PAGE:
Editorial: Kure Beach Supports The Marines; Mayor Wants To Send Bill

By / Editorials / Wednesday, 27 July 2016 04:00

Managing Editor

The Kure Beach Town Council was presented with a request at their July 19th, meeting from the U.S. Military to provide police and fire services for an upcoming exercise at the Fort Fisher National Guard Training Center in October or early November. (See report on page 1-A)
The Marine Corps exercise will include an amphibious landing on the beach and another event described as a simulated assault.
They requested the Town provide rescue swimmers and some police officers to control crowds and traffic.
The Town Finance Officer estimated it would cost around $1,900 dollars and said the representatives he spoke with were willing to pay but wanted to be billed before the end of their fiscal year at the end of September.
The Council - with the exception of Mayor Emilie Swearingen - voted in favor of not sending the Marines a bill.
Swearingen said, "I'm sorry, well, I don't apologize either, I disagree. Our police and fire departments provide services 24-7 for the State of North Carolina, Department of Cultural and Environmental Resources, Department of Transportation. Also, the recreation area down there that's owned by the Air Force and used by all of the military. We patrol it. We help them every way we can. Our public works guys patrol up and down Dow Road cleaning up trash for the military."
She explained, "We are already doing so much for so many other government agencies, which the Marines are part of that military group, and we have an opportunity just once to be reimbursed even just a little bit and I think frankly it would be nice of us to accept their offer."
Councilman Craig Bloszinsky said, "I wouldn't. We give money for concerts. I can't see not supporting the Marine Corp."
Swearingen said, "It's not a matter of not supporting them. We are supporting them by providing all this help. They want to support us in return by helping us a little bit financially. I think we should take them up on it."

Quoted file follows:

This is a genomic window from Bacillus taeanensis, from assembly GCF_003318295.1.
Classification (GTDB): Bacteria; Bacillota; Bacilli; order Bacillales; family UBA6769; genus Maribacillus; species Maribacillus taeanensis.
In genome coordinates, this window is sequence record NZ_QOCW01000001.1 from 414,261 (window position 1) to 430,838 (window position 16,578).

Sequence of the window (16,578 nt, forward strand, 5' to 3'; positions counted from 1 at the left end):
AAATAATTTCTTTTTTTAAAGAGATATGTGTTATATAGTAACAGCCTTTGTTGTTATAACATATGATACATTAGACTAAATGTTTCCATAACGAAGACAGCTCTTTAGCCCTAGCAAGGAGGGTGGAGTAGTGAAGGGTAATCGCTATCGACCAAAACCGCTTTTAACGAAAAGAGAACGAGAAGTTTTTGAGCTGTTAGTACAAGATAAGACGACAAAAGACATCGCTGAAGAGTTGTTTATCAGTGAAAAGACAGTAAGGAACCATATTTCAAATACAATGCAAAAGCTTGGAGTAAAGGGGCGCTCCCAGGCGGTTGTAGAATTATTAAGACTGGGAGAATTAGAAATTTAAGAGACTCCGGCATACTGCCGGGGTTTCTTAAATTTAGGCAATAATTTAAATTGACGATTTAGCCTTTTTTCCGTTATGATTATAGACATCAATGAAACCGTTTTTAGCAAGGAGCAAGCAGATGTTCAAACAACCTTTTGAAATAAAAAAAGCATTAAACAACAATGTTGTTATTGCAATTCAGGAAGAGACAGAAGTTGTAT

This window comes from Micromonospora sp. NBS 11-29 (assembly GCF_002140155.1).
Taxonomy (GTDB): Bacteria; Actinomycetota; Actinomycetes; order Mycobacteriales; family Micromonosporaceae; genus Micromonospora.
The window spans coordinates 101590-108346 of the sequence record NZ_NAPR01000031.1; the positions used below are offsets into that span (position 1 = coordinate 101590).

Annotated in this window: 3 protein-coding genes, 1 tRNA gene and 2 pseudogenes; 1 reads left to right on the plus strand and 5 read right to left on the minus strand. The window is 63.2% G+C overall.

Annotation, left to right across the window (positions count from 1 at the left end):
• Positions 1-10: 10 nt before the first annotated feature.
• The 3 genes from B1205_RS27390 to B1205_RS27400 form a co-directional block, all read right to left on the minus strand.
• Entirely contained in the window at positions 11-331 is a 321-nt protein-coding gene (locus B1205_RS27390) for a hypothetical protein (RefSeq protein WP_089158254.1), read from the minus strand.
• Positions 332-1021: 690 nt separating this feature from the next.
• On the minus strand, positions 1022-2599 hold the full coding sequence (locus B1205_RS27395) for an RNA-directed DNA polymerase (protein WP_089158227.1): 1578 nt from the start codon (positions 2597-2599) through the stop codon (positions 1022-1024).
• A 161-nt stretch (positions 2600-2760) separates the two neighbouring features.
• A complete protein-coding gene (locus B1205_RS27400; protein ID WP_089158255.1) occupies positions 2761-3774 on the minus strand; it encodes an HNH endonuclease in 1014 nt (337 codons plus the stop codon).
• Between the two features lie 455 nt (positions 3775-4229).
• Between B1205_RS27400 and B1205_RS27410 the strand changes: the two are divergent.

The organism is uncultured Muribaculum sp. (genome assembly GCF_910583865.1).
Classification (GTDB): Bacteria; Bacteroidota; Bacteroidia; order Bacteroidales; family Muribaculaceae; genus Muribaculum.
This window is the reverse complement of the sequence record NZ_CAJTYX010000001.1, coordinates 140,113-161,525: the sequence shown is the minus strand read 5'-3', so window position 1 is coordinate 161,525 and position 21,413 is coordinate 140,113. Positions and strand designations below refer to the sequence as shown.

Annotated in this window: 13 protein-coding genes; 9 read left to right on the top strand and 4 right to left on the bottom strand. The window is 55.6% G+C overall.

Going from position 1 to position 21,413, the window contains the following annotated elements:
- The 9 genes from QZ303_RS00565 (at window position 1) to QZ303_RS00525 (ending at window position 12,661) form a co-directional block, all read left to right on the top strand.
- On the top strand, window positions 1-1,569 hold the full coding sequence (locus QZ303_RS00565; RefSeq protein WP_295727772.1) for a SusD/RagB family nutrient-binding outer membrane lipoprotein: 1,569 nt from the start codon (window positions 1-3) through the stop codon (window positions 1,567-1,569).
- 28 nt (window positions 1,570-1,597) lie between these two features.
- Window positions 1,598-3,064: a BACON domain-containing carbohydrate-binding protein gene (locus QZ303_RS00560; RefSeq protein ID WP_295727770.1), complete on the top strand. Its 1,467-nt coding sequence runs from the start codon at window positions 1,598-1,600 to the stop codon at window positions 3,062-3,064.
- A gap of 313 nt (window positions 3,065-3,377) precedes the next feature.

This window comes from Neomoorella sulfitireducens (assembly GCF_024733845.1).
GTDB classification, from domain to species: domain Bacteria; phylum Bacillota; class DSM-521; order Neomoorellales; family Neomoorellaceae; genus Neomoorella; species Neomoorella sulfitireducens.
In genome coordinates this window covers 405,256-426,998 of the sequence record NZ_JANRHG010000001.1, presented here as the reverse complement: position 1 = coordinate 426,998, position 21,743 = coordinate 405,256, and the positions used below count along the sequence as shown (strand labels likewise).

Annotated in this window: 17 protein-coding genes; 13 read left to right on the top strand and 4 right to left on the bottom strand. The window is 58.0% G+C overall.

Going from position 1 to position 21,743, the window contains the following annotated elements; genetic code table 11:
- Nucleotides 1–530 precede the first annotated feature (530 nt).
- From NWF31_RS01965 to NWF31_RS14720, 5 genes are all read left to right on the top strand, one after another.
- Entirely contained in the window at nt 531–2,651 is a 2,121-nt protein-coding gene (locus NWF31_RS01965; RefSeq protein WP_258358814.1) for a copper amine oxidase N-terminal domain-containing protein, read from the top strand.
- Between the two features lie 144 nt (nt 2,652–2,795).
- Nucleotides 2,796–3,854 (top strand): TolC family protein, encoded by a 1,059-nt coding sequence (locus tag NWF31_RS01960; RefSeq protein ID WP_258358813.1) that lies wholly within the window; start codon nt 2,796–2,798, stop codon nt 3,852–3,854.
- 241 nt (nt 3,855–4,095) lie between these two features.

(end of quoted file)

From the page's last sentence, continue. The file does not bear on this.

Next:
The Town donates money for summer concerts at their oceanfront park ($8,500 this year). They also donate to other non-profits.
Mayor Swearingen needs to be reminded of the many county, state and federal grants the Town has received over the years for various infrastructure projects. Not to mention the Federal government that helps renourish that beach front from time to time.
That new ocean front park and pavilion was paid for in part by $500,000 from the North Carolina Parks and Recreation Trust Fund, $300,000 from the Division of Water Resources, $500,000 from the County, $600,000 from the NC Coastal Area Management Act (CAMA), $500,000 from the NC Natural Heritage Trust Fund. That's a total of $2.4 million dollars in grant funds to help pay the $3.6 million it cost to purchase the land.
Let's look at the grants the Town received for developing the park and construction of the pavilion. NC Parks and Recreation Trust Fund awarded a grant for $374,000. There was a $204,000 grant from the NC Clean Water Management Trust Fund, a $310,000 NC Coastal Area Management Act grant, and even a grant from the federal agency known as the US Housing and Urban Development Economic Development (HUD EDI) in the amount of $95,000. That's a total of $983,000 in state and federal grant funding to help cover the overall construction costs of $1.33 million dollars.
But wait! There's more...
Earlier this year the Town was awarded a federal grant from FEMA (Federal Emergency Management Agency) totalling $16,150 for the purchase of equipment. That "federal" money purchased 200 feet of hose, a thermal camera and three computers.
The Town received a couple of grants from the State earlier this year. One at $11,257 and the other at $14,121. Both were awarded by the Division of Coastal Management for paving beach access areas at E Avenue and I Avenue.
The list goes on and on. There are numerous examples of the County, State and Federal Government awarding grant funds to the Town of Kure Beach.
The Fort Fisher Air Force Recreation Base helps fuel the local economy. Military personnel vacation and train at that facility through the year and spend money at local businesses.
Yet the Mayor wanted to squeeze $1,900 dollars out of the U.S. Marine Corps.
I'm only being critical of her position on this issue because she painted a picture where the Town does so many things for other state and federal agencies but doesn't get anything in return and she felt it was an opportunity to, "just once to be reimbursed even just a little bit."
The rest of Council disagreed and she was the lone vote against Councilman Heglar's motion to not send the Marines a bill. That's great. They're the Marines. The ones that are ready to fight to protect our country when ever they are called upon. The least the Town can do is provide police and fire services for them during a training exercise. 


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